Why do Filipinos, despite challenging situations, smile so easily and generously?
Like with many Filipinos, Sundays are sacred for our family.
Every week, my parents, sister-in-law, and two-year-old niece Yllize make the trip from the town in Bacoor where I grew up to the city where I now live to have an early lunch together. Walking to the spot where I usually meet them, I would see my niece already bobbing and moving her head as soon as the car stops. She would see me and break into a huge smile, a toothy grin that seems uncontainable as if wanting to burst from her face. It’s a sight that brings me joy that is unfortunately laced with sadness.
Last year, my brother, Yllize’s father, passed away suddenly, a loss that rocked our whole family and that which still echoes among us today. These weekly few hours together are meant to remind us of our bonds and for us to deal with our grief and move forward together; Sundays are sacred not because of mere religious tradition, but because they allow us to heal just a little bit every time.
My little niece, still blissfully unaware and uninformed of life’s many cruelties, continues to offer her smile generously, easily.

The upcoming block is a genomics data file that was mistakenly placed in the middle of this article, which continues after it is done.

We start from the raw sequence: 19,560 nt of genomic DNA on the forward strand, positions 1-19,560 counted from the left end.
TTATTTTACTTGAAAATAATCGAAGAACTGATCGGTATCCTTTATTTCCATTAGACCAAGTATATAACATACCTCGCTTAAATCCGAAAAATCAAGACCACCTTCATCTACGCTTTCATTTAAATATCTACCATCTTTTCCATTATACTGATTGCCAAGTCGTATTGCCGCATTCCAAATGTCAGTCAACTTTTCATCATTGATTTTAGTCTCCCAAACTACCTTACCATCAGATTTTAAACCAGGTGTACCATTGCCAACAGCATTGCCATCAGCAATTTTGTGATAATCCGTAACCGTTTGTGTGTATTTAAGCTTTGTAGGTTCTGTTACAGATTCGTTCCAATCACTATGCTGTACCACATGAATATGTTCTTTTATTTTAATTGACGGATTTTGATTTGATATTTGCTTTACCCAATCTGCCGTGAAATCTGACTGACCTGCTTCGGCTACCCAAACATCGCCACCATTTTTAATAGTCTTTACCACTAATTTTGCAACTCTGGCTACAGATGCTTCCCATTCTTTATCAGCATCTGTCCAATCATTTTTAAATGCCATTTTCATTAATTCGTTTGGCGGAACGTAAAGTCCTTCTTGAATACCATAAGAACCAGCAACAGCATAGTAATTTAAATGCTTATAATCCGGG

Our family’s situation, and the tendency to offer up a smile despite hardships, is not uncommon among us Filipinos. We do so openly that it’s become a distinguishing mark of our people. The vlogger Nas Daily mentioned this in his video 8 Days in the Philippines: “It’s so fun in the Philippines that if you go and ask random people to smile, they will smile back! Even security guards!”
While the idea of a foreigner randomly coming up to locals and demanding for them to smile does not make for comfortable optics, particularly coming from someone who has run into problems with Filipino culture in the past, it’s not entirely inaccurate.
The Filipino smile is offered generously and through constraints. Author and heritage advocate Felice Prudente Sta. Maria describes the Philippines as being “smile-rich.”